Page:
Erik Paulsen, Dean Phillips Campaigns Dispute Ads, Campaign Finance
As Election Day nears, the competitive race for the Third Congressional District seat is becoming increasingly contentious.
By Kelly Smith
U.S. Rep. Erik Paulsen faced fresh criticism Friday for a TV ad critical of Democratic opponent Dean Phillips, while Phillips threw in $1.3 million of his own money as he tries unseat Paulsen.
As the Nov. 6 election nears, the competitive race for the Third Congressional District seat is becoming increasingly contentious as Paulsen, a five-term congressman from Eden Prairie, fights for re-election. Phillips, a distillery heir and businessman from Deephaven, is trying to become the first Democrat to hold the seat since 1961.
On Friday, Paulsen was criticized again for making a sexual harassment case part of his campaign. Lori Peterson, a lawyer who represented seven women who sued Allina Health in 2007 over sexual harassment, sent a note Friday to Paulsen’s campaign manager demanding they stop using the women’s story in the TV ads, which call Phillips “shady” and charges that he “did nothing” to combat the harassment when he was on Allina’s board of directors from 2005 to 2011.
Peterson, who contacted Paulsen’s campaign earlier this month with the same request, said Phillips had nothing to do with the matter.
“You have misrepresented their experiences, lied about your opponent, and further traumatized these women,” Peterson wrote Friday. “You have dragged these women into your campaign against their will and you won’t even respond to their requests that you stop.”
Paulsen’s campaign said the ad stopped running on TV last Wednesday as scheduled. Previously, the campaign has said that Phillips should’ve known about the Allina allegations since they were widely published in the Star Tribune.
The Third District race has attracted a barrage of TV ads and has become the most expensive race in Minnesota this election, with about $18 million spent between the two candidates and outside groups on their behalf.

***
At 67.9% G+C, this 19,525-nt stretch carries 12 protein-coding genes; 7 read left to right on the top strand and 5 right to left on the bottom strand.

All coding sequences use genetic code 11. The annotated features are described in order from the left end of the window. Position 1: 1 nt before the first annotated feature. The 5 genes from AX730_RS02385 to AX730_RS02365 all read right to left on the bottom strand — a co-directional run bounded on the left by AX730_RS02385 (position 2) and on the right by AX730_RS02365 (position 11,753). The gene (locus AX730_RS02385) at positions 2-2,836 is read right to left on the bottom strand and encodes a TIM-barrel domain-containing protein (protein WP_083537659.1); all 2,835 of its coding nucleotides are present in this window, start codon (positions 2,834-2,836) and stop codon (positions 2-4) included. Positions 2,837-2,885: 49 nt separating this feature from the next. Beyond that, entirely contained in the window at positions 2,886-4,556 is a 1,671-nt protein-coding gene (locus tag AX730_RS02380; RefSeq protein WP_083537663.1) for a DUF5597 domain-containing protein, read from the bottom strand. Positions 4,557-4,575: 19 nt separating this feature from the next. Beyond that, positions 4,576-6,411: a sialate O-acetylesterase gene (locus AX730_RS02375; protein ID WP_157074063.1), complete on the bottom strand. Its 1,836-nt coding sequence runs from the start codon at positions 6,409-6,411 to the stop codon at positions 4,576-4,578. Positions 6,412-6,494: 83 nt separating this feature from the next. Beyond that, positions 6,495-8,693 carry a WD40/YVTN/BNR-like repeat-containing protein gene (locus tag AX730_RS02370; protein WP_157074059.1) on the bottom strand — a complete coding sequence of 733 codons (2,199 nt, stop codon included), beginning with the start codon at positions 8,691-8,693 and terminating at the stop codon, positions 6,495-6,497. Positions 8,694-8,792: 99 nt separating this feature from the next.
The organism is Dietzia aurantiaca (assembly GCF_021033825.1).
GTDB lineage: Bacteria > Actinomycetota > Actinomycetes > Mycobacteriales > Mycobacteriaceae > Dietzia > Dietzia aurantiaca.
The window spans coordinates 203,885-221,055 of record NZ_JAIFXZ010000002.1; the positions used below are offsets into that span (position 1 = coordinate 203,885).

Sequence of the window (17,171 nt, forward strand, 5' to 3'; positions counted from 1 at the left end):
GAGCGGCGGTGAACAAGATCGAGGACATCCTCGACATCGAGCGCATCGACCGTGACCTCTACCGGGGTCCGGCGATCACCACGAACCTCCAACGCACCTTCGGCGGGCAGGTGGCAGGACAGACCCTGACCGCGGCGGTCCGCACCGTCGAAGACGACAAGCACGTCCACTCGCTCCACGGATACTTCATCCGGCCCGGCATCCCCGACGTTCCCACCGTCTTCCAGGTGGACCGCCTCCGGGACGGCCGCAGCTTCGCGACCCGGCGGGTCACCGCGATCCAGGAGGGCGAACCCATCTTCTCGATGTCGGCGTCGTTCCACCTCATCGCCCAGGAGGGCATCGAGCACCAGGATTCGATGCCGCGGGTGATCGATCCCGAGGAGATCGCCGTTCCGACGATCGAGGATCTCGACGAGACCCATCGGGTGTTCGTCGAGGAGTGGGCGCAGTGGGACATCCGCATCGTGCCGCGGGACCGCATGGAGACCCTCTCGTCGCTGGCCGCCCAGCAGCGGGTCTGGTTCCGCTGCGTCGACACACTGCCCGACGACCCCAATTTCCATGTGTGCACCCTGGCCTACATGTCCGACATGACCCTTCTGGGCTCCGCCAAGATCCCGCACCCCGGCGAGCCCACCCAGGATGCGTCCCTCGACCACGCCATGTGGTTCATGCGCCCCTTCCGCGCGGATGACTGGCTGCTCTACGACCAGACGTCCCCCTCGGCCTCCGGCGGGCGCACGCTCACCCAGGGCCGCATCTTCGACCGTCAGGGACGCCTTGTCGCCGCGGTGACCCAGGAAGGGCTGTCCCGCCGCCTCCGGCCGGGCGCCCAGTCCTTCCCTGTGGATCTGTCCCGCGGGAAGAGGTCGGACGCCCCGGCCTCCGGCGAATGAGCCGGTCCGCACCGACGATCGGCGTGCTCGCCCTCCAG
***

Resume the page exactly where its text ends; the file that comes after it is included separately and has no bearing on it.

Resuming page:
On Thursday, Phillips said he’s putting $1.3 million of his own money into his campaign — an amount he decided on because it’s half of the $2.6 million that Paulsen has received from political action committees (PACs) as of Sept. 30. Phillips said the money is needed to compete with Paulsen, and that Paulsen and outside groups supporting him are outspending Phillips three-to-one.
“My intention is still to have this campaign be entirely people powered,” Phillips said in an interview, adding that he hopes to raise the $1.3 million to pay off the loan to the campaign. “In my ideal campaign finance world, campaigns would be powered by individuals only, with lower contribution limits, eliminating entirely special interests.”
Phillips is one of only a handful of candidates across the U.S. refusing to take any PAC money, even from labor unions or Democrats. Phillips said he wouldn’t have self-funded if Paulsen would have agreed to his “Minnesota Way” pledge not to accept special interest money or self-fund. But Paulsen’s campaign said Phillips just broke his own pledge.
“Despite calling self-funding not democratic, Phillips is giving his campaign over a million dollars of his inherited wealth, ditching his self-proclaimed number-one issue to buy the only thing that hasn’t been handed to him — a seat in Congress,” John-Paul Yates, Paulsen’s campaign manager, said in a statement.
According to the Center for Responsive Politics, outside groups have spent $9.1 million in the Third District, more than half to oppose Phillips. Nationwide, that puts it seventh in the nation for outside spending on House races.